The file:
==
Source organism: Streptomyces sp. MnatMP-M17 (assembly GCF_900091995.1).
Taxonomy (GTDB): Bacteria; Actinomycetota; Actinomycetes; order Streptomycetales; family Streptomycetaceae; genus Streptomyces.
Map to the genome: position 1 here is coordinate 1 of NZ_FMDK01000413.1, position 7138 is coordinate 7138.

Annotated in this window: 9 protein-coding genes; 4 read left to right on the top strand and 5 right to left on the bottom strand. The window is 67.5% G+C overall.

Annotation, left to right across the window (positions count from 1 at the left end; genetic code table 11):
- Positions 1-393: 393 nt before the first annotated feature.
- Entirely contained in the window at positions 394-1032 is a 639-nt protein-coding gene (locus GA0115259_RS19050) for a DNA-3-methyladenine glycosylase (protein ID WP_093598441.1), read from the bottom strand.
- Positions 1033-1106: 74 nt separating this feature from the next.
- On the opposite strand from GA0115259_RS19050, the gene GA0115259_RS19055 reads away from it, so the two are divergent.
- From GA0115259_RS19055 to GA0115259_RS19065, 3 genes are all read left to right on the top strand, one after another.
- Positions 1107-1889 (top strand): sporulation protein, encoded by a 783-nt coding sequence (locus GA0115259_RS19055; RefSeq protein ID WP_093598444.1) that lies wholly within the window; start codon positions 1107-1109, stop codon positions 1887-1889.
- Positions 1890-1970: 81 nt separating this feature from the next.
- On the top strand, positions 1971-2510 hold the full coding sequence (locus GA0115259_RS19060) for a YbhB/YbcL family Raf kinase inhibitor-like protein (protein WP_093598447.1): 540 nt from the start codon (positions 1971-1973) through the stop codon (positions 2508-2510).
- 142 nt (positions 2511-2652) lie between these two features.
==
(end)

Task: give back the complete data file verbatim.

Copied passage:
Source organism: Streptomyces sp. MnatMP-M17 (assembly GCF_900091995.1).
Taxonomy (GTDB): Bacteria; Actinomycetota; Actinomycetes; order Streptomycetales; family Streptomycetaceae; genus Streptomyces.
Map to the genome: position 1 here is coordinate 1 of NZ_FMDK01000413.1, position 7138 is coordinate 7138.

Annotated in this window: 9 protein-coding genes; 4 read left to right on the top strand and 5 right to left on the bottom strand. The window is 67.5% G+C overall.

Annotation, left to right across the window (positions count from 1 at the left end; genetic code table 11):
- Positions 1-393: 393 nt before the first annotated feature.
- Entirely contained in the window at positions 394-1032 is a 639-nt protein-coding gene (locus GA0115259_RS19050) for a DNA-3-methyladenine glycosylase (protein ID WP_093598441.1), read from the bottom strand.
- Positions 1033-1106: 74 nt separating this feature from the next.
- On the opposite strand from GA0115259_RS19050, the gene GA0115259_RS19055 reads away from it, so the two are divergent.
- From GA0115259_RS19055 to GA0115259_RS19065, 3 genes are all read left to right on the top strand, one after another.
- Positions 1107-1889 (top strand): sporulation protein, encoded by a 783-nt coding sequence (locus GA0115259_RS19055; RefSeq protein ID WP_093598444.1) that lies wholly within the window; start codon positions 1107-1109, stop codon positions 1887-1889.
- Positions 1890-1970: 81 nt separating this feature from the next.
- On the top strand, positions 1971-2510 hold the full coding sequence (locus GA0115259_RS19060) for a YbhB/YbcL family Raf kinase inhibitor-like protein (protein WP_093598447.1): 540 nt from the start codon (positions 1971-1973) through the stop codon (positions 2508-2510).
- 142 nt (positions 2511-2652) lie between these two features.